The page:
Behemoth’s The Satanist — Scary, yet Spectacular

There is something interesting about a band who, time and time again, has taken every opportunity to blaspheme religious beliefs and shock every listener, new and old.

Likewise, the lyricist who surprises even the most hardened follower is one worth reading. It is obvious — or at least very convincing — that Nergal, who wrote most of the lyrics on this album — is trying to revoke the position of Jesus Christ as the go – to guy, but as violent as this poetry is, is as alluring as each tune.

It would be easy to start (yet another) album review by saying how great The Satanist was, how influential Behemoth is in metal, and how the Satanist may easily be one of the best albums of 2014 — already; but in truth, these claims can be debated. But at the end of the day, this album will go down as one of Poland’s more experimental, and certainly bravest, efforts.

Instrumentally, the album is certainly different from their last record, Evangelion. Its dynamics were established right off the bat as the trio, comprised of Nergal (Vocals and Guitar), Orion (Bass), and Inferno (Percussion) opened the album with “Blow Your Trumpets, Gabriel,” which features the sounds of trumpets and horns along side the slow moving, but dramatic track. Although loud guitar play is absent on this track, and it possesses a minimalist approach on drums, the song showcases Orion’s ability to handle the bass, a job for which he is certainly qualified.

Inferno’s prowess behind the drum kit is not stifled either. He has not slowed down since Zos Kia Cultus, but he has only improved on his ability to make the songs more convincing. Even on “In the Absence ov Light,” which switches speeds multiple times, Inferno excels at his ability.

Nergal, too, has only played to his strengths, but even pulled a few old stops. Listeners will notice the use of acoustic guitar on certain tracks, a concept which was popularized upon the release of “Demigod”. He is a perfect team player, never inturrupting the flow, and always being apparent enough for the audience to understand each note low and high — which can be a problem with “fast” metal bands.

If Nergal actually said that “most U.S. death metal bands are boring, generic, and uninspiring,” he didn’t let the absence of talent stop him from creating something spectacular, but he has had a way with words recently.

Between fans and angry religious pundits, Behemoth has been the center of legal and public attention. In their home country of Poland, the band experienced a part of the extent of the power of the Catholic Church therein, when lead vocalist Nergal, after tearing pages from a Bible, threw it into the crowd and instructed attendees to “burn it…piss on it.”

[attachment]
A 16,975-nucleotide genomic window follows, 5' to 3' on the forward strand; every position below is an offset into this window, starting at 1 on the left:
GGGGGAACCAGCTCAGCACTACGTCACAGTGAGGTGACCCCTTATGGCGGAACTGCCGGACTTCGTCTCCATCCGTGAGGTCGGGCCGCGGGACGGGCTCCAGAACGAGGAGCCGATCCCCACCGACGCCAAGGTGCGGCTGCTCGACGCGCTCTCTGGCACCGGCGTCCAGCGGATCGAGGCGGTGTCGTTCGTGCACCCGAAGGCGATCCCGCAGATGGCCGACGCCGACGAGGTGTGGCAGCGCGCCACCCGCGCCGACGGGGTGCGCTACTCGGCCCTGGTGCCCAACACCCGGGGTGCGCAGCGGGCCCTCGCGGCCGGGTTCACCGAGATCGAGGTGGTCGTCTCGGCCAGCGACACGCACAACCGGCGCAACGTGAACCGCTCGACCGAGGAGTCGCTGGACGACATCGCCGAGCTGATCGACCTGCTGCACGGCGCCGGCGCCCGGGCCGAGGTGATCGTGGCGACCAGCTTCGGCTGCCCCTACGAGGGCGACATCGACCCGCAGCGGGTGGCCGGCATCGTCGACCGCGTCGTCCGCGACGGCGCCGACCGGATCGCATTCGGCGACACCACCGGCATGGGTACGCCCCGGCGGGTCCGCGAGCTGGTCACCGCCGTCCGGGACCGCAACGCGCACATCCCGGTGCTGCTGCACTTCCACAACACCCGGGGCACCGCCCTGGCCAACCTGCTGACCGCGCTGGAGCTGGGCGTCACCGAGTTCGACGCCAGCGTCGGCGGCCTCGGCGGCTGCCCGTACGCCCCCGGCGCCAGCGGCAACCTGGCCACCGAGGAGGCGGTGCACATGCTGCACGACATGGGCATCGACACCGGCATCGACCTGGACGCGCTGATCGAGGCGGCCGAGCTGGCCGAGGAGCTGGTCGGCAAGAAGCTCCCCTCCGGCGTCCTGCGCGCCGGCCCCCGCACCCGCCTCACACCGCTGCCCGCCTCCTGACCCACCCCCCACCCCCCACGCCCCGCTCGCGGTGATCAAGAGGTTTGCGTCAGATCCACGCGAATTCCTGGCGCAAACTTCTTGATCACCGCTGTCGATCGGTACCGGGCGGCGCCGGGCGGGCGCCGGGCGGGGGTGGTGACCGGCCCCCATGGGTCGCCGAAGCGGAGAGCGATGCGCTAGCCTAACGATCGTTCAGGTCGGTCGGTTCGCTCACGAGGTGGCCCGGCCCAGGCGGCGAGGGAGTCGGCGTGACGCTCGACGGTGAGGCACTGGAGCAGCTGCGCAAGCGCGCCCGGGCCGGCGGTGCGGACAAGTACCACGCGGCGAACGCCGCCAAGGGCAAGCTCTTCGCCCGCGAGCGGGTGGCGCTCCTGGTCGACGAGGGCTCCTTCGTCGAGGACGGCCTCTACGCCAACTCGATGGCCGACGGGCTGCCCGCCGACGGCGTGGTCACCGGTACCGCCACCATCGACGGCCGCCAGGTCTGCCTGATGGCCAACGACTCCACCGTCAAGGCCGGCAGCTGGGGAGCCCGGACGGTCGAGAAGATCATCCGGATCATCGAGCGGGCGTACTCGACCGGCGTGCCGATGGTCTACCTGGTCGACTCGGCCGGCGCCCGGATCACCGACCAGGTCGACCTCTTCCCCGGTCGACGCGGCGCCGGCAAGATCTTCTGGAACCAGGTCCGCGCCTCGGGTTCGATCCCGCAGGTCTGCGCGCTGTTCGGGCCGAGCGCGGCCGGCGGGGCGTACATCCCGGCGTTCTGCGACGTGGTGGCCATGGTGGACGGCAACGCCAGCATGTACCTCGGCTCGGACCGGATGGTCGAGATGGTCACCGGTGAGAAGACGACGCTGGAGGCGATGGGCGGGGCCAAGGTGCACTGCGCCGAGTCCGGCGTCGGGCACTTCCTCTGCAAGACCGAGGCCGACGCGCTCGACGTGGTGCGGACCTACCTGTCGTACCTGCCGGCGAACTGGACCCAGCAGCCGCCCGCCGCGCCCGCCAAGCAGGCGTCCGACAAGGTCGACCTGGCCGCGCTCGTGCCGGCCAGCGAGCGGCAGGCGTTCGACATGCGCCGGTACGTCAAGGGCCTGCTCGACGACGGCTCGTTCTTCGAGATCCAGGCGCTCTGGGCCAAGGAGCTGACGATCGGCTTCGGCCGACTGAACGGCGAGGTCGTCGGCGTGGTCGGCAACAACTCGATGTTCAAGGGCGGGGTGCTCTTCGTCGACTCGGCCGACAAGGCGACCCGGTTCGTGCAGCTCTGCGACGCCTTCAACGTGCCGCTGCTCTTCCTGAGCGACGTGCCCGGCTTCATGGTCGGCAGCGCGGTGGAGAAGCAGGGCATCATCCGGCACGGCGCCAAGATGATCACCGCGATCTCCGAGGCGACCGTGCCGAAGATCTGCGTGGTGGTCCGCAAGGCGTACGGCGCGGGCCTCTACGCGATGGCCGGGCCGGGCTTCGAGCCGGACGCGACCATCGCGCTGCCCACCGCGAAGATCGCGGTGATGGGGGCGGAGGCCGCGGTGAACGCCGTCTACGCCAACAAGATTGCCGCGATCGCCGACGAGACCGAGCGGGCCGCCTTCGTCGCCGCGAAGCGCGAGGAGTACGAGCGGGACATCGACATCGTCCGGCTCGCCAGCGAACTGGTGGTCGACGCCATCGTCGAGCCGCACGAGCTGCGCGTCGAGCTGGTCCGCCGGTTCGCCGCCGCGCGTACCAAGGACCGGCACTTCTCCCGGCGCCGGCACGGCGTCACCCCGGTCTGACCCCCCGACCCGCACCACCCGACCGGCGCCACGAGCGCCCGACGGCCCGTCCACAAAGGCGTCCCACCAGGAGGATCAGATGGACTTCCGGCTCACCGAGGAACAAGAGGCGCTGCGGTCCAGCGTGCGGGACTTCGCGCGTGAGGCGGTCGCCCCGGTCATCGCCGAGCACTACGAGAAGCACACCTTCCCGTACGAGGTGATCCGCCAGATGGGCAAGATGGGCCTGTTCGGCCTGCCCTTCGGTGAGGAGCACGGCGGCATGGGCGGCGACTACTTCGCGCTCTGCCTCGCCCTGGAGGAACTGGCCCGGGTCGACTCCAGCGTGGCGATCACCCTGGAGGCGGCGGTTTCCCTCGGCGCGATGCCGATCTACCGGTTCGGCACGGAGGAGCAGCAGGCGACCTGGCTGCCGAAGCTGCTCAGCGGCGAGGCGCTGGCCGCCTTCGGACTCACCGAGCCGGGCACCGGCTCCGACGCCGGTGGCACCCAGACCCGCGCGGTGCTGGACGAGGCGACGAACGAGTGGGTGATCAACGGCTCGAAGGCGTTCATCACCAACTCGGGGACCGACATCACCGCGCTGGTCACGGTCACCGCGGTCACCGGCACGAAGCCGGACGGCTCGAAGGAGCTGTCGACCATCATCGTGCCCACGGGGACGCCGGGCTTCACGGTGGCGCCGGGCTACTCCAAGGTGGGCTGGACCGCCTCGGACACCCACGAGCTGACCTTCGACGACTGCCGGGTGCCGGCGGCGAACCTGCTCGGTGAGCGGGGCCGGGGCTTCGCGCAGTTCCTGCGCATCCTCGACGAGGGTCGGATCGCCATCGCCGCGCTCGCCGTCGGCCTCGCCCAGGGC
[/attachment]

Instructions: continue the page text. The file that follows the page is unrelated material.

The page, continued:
It is quite unclear, then, whether the lyrics were written from an honest perspective or for shock value or both. For example, “I believe in Satan, who rend both heavens and Earth; and in the Anti-Christ, His dearly misbegotten…” (Messe Noir) might cover Nergal’s actual religious convictions, as he has previously been outspoken about his Pagan leaning. On the other hand, some lyrics appear to try to be offensive to religious people: “Voice ov an aeon, Angelus Satani. Ora pro nobis Lucifer, You alone have suffered…for thine is the kingdom, and the power forever…” (Ora Pro Nobis Lucifer). However, some lyrics make the listener question “what could be?”

Specifically, the writer instructs Abraham to “…Raise the dagger…And slit the throat ov thy only son. Reverse the history ov man. Fuck and reset the world.” From here, the lyrics become only more violent, sexual, and even downright scary.

Otherwise, the lyrics flow in somewhat of a story, fulfilling the old joke about death metal being like an English class. Knowledgeable listeners will have to type in some references on a search engine.

From a vocal standpoint, this album maybe one of their best since Demigod, which called into question the standard practices of extreme vocal recording. Nergal uses a full range of “screamed” or “growled” vocals, layering one atop the other, singing, and even spoken word in, “In the Absence ov Light,” in English, Latin, and Polish. The day the album came out, many fans complained that the vocal style was a lot different than Nergal’s usual performance — hear Evangelion for the difference. The problem with this complaint is that Nergal’s style has always been experimental, even from the first album. Vocally and lyrically, one thing remains clear: the word Evangelion typically refers to a particular message of great importance. If their last few efforts were warm ups and teasers, this album is the word.

Due to its nature, this album will welcome listeners and freak them out at the same time, but that is not necessarily a negative thing. An open mind will certainly help with reception of the sounds, but there will be few albums like this in the near future.

Behemoth will be at the Irving Plaza in New York City on April 29th. Apparently, Lucifer just is not big right now in Albany. Maybe next time, guys?